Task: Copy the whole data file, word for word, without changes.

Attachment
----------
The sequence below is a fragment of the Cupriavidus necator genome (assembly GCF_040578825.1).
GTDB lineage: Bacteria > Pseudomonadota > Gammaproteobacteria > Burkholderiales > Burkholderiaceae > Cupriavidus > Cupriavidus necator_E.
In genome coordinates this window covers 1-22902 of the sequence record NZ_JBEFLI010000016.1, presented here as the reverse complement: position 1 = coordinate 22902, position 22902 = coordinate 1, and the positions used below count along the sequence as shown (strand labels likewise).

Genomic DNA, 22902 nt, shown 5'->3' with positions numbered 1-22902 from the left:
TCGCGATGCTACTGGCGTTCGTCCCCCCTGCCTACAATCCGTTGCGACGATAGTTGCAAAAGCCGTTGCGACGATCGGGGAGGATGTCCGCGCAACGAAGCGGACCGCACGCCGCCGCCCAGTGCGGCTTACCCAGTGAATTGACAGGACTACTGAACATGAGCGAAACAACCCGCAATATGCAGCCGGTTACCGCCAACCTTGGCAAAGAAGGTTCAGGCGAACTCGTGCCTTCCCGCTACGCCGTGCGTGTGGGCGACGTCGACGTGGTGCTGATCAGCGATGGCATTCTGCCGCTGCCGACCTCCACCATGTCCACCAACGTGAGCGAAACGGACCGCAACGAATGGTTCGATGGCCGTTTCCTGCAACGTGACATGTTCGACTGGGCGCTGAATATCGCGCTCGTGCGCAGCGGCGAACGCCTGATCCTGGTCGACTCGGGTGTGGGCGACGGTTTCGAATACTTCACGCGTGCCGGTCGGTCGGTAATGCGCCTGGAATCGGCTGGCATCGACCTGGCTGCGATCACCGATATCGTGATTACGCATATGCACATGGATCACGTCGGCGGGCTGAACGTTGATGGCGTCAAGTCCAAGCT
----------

The sequence below is a fragment of the Cupriavidus necator genome (assembly GCF_040578825.1).
GTDB lineage: Bacteria > Pseudomonadota > Gammaproteobacteria > Burkholderiales > Burkholderiaceae > Cupriavidus > Cupriavidus necator_E.
In genome coordinates this window covers 1-22902 of the sequence record NZ_JBEFLI010000016.1, presented here as the reverse complement: position 1 = coordinate 22902, position 22902 = coordinate 1, and the positions used below count along the sequence as shown (strand labels likewise).

Genomic DNA, 22902 nt, shown 5'->3' with positions numbered 1-22902 from the left:
TCGCGATGCTACTGGCGTTCGTCCCCCCTGCCTACAATCCGTTGCGACGATAGTTGCAAAAGCCGTTGCGACGATCGGGGAGGATGTCCGCGCAACGAAGCGGACCGCACGCCGCCGCCCAGTGCGGCTTACCCAGTGAATTGACAGGACTACTGAACATGAGCGAAACAACCCGCAATATGCAGCCGGTTACCGCCAACCTTGGCAAAGAAGGTTCAGGCGAACTCGTGCCTTCCCGCTACGCCGTGCGTGTGGGCGACGTCGACGTGGTGCTGATCAGCGATGGCATTCTGCCGCTGCCGACCTCCACCATGTCCACCAACGTGAGCGAAACGGACCGCAACGAATGGTTCGATGGCCGTTTCCTGCAACGTGACATGTTCGACTGGGCGCTGAATATCGCGCTCGTGCGCAGCGGCGAACGCCTGATCCTGGTCGACTCGGGTGTGGGCGACGGTTTCGAATACTTCACGCGTGCCGGTCGGTCGGTAATGCGCCTGGAATCGGCTGGCATCGACCTGGCTGCGATCACCGATATCGTGATTACGCATATGCACATGGATCACGTCGGCGGGCTGAACGTTGATGGCGTCAAGTCCAAGCT